Wood Moisture Movement Issues with a Conference Table Top

      Here's an extended discussion with photos, about why an architect's wish for a wood table top with mitered corners is impossible to grant. February 10, 2009

Question
We just received a project to build a solid walnut conference table that is 54" wide, 204" long, 2" thick solid walnut. 9" wide x 2" rim mitre, 9" wide x 2" thick field planks. We are concerned with the expansion and contraction that can possibly blow out the mitred corners on the table. I am looking for ideas in the construction or design of the tabletop to prevent the blowout of corners with solid walnut.

Forum Responses
(Architectural Woodworking Forum)
From contributor M:
I know that this is not helpful but I don't believe that what you are being asked to do is doable. The solid wood will always eventually blow out the mitres. The only way I can see that you might have a chance is if you can leave an expansion gap between the inner and the frame along the length of the table. This will however not look that great.



From contributor K:
If you do miters of that size, you had better get them to sign a contract saying that it is not your problem when it fails. If you can get them to go with a nautical look, you can construct it with a 3/16' gap, which can be filled with something like 3M 5200, which is a boat caulk/adhesive. It is tough, and elastic enough that the small movement shouldn't be a problem. But it only comes in white and black.


From the original questioner:
The project was drawn up by an architect for us to bid. We knew this was a concern when we bid the project. I am also looking for responses on design as well. This conference table is going into a lawyers office and he is open to design changes to make sure the table turns out nice. I know I might have some responses on using veneer. The owner wants to use his own lumber that has been kiln dried. So the material has to be solid walnut.


From contributor M:
Breadboard ends would be an option.


From contributor A:
Nothing like an architect to ask for the impossible. There is no way that miters will work.
Have the architect come up with some other impossible missions.


From contributor C:
I agree, it would be a disaster to build as described. We do a lot of tables like the one you described for clients and other shops. I would suggest that you do it as a sketch face with a veneer field and border and add just enough walnut around the perimeter to cut the profile. If you cannot do the veneer layup, find a vendor to make it for you. All you would have to do is cut the outer edge, band and profile it.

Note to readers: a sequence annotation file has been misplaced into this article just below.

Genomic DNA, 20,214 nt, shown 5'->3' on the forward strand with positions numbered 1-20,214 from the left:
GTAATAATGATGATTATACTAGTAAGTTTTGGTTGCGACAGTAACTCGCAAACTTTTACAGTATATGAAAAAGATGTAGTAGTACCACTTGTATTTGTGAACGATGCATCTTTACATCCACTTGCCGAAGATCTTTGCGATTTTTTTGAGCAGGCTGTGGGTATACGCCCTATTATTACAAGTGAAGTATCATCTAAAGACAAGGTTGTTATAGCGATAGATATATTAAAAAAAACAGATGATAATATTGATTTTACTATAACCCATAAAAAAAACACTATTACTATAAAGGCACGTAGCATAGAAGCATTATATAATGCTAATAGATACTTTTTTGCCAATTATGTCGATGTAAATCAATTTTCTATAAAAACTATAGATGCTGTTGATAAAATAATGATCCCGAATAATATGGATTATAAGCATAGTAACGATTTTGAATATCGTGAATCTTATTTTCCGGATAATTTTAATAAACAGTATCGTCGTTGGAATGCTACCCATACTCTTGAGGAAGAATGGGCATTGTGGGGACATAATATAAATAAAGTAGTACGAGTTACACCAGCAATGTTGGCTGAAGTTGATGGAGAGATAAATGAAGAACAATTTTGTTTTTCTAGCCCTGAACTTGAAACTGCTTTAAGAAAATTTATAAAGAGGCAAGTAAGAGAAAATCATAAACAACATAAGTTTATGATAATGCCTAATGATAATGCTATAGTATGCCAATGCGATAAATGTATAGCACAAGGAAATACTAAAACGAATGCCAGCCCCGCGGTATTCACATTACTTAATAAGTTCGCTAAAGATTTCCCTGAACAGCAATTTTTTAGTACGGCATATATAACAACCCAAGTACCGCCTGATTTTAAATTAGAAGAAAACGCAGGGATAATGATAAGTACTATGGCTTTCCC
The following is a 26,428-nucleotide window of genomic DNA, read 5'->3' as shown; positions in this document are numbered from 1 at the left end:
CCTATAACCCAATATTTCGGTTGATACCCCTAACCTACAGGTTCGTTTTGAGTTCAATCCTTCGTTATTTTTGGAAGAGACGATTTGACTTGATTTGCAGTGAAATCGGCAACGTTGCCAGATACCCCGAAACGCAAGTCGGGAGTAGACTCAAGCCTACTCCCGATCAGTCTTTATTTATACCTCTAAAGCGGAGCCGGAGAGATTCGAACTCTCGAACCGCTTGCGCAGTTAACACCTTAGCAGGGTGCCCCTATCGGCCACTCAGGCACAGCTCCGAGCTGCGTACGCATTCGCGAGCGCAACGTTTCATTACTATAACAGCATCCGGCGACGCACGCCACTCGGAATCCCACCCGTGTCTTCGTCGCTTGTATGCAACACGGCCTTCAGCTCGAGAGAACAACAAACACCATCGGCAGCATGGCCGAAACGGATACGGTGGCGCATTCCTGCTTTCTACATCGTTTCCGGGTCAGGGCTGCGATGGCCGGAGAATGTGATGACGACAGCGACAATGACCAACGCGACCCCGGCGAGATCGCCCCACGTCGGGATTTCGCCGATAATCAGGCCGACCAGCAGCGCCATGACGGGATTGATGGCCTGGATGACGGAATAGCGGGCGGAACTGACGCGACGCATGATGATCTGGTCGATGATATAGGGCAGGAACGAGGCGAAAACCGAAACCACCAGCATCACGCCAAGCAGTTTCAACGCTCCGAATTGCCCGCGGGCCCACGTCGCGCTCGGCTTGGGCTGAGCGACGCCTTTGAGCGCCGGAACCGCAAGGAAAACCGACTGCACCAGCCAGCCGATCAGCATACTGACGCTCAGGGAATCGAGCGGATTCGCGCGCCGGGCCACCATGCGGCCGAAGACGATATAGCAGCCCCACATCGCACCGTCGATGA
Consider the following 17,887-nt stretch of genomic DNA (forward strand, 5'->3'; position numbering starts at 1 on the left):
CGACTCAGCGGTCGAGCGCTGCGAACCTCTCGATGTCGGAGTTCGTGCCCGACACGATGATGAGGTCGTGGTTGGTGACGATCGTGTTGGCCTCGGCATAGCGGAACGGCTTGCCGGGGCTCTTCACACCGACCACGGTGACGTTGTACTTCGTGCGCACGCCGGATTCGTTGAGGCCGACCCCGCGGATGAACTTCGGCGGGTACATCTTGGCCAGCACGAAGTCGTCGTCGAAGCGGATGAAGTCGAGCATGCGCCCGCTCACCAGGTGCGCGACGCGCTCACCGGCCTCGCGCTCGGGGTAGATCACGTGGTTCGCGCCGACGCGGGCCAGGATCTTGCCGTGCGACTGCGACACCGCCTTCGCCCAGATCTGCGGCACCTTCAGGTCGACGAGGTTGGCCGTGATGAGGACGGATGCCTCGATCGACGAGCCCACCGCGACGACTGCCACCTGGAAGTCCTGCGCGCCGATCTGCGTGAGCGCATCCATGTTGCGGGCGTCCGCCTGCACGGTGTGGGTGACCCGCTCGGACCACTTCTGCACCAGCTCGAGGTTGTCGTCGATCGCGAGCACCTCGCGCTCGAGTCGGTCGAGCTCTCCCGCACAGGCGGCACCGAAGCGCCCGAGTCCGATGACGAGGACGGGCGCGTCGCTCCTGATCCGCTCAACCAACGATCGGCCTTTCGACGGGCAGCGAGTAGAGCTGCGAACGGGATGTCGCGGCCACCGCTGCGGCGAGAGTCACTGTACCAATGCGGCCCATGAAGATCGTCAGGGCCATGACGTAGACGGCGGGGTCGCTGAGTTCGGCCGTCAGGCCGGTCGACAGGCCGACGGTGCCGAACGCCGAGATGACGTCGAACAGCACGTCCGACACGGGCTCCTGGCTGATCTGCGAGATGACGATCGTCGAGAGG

Click here for full size image


Click here for full size image


Click here for full size image



From contributor D:
You used the word "solid". I wonder if the designer used the same word. If not, you need to reconsider carefully how this thing is to be built. If the word "solid" was used, you need to meet with the designer and teach them a bit about wood and wood movement. They may or may not have asked for the impossible. If they ask for the impossible, it is definitely not your job to proceed as asked. However, it is your opportunity to come up with a technical solution to the design that will give them the look they want, with technical details that will work. It is not going to be solid, though.

While you may not want to hear it, the take on this forum and amongst professionals experienced in this work, is that this is not work for the faint-hearted, light budgeted or inexperienced. The nature of your question - mitered 9" wide solid wood - tells me you do not have the experience or basic knowledge to pull this off.



From the original questioner:
Contributor C - I appreciate the pictures that you submitted. That really helps visualize what you were describing. Contributor D - I appreciate your concern that this is over our head. We will get it figured out. I would rather hear ideas and solutions than belly aching about the architect/designer. I could do that all day and I would be in the same place.


From contributor M:
If the client wants his own wood used that doesn't exclude you from using veneer. Just cut his wood into veneer. And, as others have said explain to everyone why this must be. Most people are understanding. Then make a veneered center with a solid mitred border.


From contributor J:
Before using material provided by the customer, be sure that it's been stored properly and is at an appropriate MC. Having been kiln-dried once upon a time doesn't mean it's dry now.